shrinkflation

Shrinkflation hits restaurant diners in Canada

We’ve certainly heard a lot about inflation in the news lately, but how is “shrinkflation” affecting the foodservice industry? According to Sylvain Charlebois, professor at Dalhousie University, shrinkflation is when a food manufacturer reduces the quantities its producing, but sells the product for the same price.

Because this practice is increasing, the Canada Revenue Agency has made some items taxable in smaller amounts, where they were previously taxable only in larger quantities. This means that in some cases, consumers could be hit with an increase from five to 13 per cent, as they pay more, but get less.

What effect will shrinkflation have on the foodservice industry? As a way to combat the continued rising food costs, many restaurants have kept their menus the same, decreasing portion sizes without lowering prices – the restaurants’ version of shrinkflation. Things like smaller burger portions and drinks that are slightly less full are a few ways that restaurants are using this strategy to mask passing their increased costs to the customer while maintaining their margins.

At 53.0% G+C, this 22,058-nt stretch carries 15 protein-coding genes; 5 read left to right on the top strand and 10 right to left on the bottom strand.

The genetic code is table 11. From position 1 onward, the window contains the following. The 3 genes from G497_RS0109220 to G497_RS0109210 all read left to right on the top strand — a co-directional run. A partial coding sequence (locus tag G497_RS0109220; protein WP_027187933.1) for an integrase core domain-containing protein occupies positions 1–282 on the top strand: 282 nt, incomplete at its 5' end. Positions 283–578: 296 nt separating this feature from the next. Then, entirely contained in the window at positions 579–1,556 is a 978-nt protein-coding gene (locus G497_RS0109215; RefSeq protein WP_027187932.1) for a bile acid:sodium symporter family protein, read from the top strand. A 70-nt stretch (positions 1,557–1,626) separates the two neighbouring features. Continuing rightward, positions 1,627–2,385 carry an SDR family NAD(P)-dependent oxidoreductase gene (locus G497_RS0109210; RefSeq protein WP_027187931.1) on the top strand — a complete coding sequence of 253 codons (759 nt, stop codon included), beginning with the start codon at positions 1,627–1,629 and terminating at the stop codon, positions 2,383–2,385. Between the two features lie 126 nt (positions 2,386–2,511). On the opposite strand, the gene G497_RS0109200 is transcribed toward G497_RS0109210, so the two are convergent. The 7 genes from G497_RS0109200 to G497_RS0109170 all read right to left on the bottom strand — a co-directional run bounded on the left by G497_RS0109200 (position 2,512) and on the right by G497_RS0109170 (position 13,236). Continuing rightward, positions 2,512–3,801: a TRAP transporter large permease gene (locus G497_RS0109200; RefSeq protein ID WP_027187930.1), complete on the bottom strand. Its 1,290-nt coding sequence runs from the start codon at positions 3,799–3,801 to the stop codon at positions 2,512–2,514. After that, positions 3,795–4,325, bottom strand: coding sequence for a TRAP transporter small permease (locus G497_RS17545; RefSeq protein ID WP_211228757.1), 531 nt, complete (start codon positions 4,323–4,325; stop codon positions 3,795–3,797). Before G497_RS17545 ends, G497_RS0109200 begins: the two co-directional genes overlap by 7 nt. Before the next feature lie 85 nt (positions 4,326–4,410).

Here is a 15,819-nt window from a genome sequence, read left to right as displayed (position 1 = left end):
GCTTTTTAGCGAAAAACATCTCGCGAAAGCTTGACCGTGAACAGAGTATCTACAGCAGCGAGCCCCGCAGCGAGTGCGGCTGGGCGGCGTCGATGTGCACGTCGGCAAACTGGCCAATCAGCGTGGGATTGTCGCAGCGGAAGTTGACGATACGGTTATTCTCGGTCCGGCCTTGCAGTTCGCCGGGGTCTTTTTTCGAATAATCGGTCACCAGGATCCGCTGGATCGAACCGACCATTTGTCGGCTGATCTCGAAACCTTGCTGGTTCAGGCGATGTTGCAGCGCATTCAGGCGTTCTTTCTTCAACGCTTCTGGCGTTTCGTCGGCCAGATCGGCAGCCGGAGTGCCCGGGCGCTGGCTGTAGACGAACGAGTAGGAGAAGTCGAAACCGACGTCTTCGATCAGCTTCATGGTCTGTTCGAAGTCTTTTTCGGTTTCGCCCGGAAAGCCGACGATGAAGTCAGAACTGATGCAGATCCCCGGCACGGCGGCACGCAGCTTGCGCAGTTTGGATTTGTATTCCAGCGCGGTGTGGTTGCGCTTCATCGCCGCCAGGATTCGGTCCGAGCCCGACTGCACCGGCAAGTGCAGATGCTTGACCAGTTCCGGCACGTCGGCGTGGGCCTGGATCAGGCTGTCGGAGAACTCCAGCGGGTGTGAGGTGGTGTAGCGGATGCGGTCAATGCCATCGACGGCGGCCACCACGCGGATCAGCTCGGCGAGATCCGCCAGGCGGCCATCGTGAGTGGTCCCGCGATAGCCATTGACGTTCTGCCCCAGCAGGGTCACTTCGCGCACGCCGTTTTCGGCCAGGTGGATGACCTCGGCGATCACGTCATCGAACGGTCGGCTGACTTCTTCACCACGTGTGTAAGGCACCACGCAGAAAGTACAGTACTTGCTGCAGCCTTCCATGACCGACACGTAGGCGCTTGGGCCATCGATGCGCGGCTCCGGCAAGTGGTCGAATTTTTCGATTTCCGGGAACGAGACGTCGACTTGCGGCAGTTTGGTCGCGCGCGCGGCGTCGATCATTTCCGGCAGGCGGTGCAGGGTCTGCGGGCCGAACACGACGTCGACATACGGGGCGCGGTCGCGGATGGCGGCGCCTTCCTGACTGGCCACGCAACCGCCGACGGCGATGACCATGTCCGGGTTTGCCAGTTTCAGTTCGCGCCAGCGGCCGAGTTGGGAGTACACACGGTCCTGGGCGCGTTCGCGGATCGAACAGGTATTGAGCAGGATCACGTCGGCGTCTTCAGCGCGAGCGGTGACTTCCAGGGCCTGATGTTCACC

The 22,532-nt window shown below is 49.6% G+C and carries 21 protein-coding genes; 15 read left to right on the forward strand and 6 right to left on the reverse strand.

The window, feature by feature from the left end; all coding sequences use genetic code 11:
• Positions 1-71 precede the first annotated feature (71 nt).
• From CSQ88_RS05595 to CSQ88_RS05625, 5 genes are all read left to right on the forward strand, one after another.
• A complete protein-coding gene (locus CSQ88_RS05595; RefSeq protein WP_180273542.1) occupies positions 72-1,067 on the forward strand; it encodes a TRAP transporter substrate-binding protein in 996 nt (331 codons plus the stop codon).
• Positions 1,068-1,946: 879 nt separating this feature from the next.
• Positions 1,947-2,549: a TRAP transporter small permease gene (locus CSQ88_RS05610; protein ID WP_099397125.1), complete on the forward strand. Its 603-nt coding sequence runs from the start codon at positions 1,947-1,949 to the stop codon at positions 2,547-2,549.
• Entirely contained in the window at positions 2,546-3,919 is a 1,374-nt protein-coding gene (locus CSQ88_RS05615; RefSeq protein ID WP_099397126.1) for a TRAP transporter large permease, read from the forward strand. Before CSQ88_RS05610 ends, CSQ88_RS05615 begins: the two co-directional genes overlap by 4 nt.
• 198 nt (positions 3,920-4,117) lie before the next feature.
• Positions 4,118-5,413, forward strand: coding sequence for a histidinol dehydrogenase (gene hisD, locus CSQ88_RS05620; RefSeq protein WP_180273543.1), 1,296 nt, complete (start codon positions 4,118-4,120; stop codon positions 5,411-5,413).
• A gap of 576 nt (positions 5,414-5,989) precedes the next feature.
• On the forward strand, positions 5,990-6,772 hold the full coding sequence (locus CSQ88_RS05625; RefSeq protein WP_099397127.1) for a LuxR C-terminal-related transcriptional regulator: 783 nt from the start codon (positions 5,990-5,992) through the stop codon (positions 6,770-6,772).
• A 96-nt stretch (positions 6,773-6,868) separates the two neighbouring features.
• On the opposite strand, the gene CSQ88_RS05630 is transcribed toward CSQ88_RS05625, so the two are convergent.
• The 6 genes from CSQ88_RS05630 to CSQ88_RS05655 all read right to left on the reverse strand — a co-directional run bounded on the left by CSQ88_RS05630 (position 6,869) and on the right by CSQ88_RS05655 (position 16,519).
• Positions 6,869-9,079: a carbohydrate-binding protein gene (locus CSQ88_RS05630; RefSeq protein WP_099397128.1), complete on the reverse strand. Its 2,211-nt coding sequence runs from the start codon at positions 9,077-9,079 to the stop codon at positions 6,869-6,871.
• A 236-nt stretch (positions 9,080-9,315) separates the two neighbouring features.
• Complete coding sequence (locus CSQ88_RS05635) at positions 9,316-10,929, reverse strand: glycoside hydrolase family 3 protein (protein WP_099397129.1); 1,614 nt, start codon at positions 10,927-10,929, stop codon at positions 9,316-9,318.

It is not going unnoticed by diners, either. According to a 2022 Yelp survey, comments about smaller portions or reviews with “inflationary language” were up 28 per cent year over year. So, customers are seeing less value for their money at some of their favourite restaurants. And it’s not just happening on menus. Shrinkflation is also affecting some restaurants’ loyalty programs, forcing members to spend more for the same rewards.

With inflation in the news and customers watching their pennies more and more, perceived value is important for customer retention. It’s critical that diners have a positive experience at the restaurant and feel like they got value for their money in order to keep their loyalty and keep them coming back. Restaurants will need to be creative in finding ways to make up for their rising costs and re-evaluate their profit margins, while not appearing to lower the value of the customer experience.